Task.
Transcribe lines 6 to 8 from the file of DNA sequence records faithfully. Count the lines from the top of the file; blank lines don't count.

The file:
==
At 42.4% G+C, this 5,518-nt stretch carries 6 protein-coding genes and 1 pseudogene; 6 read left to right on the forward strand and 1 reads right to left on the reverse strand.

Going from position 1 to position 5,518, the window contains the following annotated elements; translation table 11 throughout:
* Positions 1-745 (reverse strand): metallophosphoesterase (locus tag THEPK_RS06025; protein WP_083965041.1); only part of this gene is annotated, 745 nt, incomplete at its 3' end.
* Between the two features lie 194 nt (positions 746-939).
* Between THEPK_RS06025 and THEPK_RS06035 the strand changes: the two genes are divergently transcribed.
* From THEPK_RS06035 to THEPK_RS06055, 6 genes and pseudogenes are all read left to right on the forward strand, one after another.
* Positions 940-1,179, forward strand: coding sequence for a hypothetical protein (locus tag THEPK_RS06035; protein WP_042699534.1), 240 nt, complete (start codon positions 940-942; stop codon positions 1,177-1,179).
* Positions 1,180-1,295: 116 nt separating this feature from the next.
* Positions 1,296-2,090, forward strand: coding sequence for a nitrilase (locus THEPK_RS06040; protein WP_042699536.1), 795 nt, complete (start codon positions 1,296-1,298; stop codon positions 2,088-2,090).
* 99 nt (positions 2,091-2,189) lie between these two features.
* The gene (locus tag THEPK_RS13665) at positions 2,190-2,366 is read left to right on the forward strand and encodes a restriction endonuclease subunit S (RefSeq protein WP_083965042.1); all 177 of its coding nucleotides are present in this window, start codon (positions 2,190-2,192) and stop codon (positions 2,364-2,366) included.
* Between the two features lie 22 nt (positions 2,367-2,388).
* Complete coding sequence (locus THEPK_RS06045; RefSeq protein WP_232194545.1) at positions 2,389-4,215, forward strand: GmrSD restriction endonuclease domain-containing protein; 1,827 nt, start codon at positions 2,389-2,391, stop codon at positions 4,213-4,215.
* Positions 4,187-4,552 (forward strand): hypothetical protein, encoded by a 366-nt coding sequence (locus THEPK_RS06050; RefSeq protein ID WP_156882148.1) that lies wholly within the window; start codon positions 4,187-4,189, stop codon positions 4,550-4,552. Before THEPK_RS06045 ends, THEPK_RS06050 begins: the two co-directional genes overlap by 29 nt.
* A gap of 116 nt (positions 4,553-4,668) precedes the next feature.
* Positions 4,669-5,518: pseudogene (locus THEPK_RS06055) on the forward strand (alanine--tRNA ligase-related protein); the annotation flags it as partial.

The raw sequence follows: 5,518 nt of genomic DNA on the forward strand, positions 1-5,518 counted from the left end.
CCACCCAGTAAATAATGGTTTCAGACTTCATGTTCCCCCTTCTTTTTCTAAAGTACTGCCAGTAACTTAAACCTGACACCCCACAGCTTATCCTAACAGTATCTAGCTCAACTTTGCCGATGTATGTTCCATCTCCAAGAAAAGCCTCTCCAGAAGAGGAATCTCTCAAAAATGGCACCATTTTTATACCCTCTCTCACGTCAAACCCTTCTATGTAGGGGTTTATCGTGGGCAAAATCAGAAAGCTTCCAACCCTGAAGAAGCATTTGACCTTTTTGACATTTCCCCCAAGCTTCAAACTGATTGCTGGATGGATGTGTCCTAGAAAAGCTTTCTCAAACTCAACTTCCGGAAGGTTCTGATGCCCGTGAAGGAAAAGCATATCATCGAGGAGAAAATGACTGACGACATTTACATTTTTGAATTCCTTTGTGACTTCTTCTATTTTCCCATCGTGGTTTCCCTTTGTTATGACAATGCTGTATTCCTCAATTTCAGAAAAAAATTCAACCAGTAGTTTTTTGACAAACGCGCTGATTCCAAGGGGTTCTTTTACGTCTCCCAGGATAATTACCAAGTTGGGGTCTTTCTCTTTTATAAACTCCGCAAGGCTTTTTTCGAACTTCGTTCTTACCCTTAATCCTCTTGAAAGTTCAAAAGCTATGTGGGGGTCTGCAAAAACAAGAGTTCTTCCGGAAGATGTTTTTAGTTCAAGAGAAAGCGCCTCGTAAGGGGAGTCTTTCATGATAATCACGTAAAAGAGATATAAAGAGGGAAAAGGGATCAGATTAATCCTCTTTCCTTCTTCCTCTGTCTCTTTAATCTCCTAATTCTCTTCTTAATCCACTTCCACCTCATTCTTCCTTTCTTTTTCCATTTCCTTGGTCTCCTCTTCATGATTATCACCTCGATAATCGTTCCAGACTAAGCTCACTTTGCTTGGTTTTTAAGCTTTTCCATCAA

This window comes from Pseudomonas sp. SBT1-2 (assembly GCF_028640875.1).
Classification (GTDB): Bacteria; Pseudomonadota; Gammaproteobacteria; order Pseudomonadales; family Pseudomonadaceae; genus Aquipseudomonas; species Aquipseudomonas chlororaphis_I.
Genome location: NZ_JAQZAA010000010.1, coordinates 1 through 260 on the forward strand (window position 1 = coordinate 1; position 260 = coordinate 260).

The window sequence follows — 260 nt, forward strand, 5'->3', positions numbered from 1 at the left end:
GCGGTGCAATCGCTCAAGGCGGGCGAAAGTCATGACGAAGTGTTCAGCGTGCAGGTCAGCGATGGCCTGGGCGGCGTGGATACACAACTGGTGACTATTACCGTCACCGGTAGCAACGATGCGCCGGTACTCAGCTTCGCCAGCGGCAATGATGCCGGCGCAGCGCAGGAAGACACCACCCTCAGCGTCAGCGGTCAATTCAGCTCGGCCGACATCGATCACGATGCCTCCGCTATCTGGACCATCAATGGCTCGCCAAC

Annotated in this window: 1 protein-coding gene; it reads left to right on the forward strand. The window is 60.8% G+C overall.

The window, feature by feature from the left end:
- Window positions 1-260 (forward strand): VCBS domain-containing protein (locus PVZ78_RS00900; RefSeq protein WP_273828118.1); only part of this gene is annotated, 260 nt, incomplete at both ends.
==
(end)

* From THEPK_RS06035 to THEPK_RS06055, 6 genes and pseudogenes are all read left to right on the forward strand, one after another.
* Positions 940-1,179, forward strand: coding sequence for a hypothetical protein (locus tag THEPK_RS06035; protein WP_042699534.1), 240 nt, complete (start codon positions 940-942; stop codon positions 1,177-1,179).
* Positions 1,180-1,295: 116 nt separating this feature from the next.